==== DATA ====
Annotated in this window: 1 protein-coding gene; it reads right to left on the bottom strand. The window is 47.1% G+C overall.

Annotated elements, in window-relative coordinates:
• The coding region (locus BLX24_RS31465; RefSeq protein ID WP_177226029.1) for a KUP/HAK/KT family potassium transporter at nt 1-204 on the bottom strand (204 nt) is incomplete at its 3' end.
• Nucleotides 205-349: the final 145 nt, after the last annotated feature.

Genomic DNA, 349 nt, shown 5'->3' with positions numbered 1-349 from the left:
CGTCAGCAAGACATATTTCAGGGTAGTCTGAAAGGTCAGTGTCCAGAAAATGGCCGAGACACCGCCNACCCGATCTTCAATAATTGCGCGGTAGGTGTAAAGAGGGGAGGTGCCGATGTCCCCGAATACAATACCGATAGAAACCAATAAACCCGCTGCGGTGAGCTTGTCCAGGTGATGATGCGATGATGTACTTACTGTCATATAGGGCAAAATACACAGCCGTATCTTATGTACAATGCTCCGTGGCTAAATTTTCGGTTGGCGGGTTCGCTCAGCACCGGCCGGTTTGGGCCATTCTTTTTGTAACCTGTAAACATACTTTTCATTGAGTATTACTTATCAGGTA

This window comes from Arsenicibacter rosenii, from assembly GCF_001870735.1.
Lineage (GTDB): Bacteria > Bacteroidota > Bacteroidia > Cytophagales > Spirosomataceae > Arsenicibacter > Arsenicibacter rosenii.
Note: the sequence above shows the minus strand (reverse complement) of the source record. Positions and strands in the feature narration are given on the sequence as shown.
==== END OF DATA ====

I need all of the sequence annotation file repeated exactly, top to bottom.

Annotated in this window: 1 protein-coding gene; it reads right to left on the bottom strand. The window is 47.1% G+C overall.

Annotated elements, in window-relative coordinates:
• The coding region (locus BLX24_RS31465; RefSeq protein ID WP_177226029.1) for a KUP/HAK/KT family potassium transporter at nt 1-204 on the bottom strand (204 nt) is incomplete at its 3' end.
• Nucleotides 205-349: the final 145 nt, after the last annotated feature.

Genomic DNA, 349 nt, shown 5'->3' with positions numbered 1-349 from the left:
CGTCAGCAAGACATATTTCAGGGTAGTCTGAAAGGTCAGTGTCCAGAAAATGGCCGAGACACCGCCNACCCGATCTTCAATAATTGCGCGGTAGGTGTAAAGAGGGGAGGTGCCGATGTCCCCGAATACAATACCGATAGAAACCAATAAACCCGCTGCGGTGAGCTTGTCCAGGTGATGATGCGATGATGTACTTACTGTCATATAGGGCAAAATACACAGCCGTATCTTATGTACAATGCTCCGTGGCTAAATTTTCGGTTGGCGGGTTCGCTCAGCACCGGCCGGTTTGGGCCATTCTTTTTGTAACCTGTAAACATACTTTTCATTGAGTATTACTTATCAGGTA

This window comes from Arsenicibacter rosenii, from assembly GCF_001870735.1.
Lineage (GTDB): Bacteria > Bacteroidota > Bacteroidia > Cytophagales > Spirosomataceae > Arsenicibacter > Arsenicibacter rosenii.
Note: the sequence above shows the minus strand (reverse complement) of the source record. Positions and strands in the feature narration are given on the sequence as shown.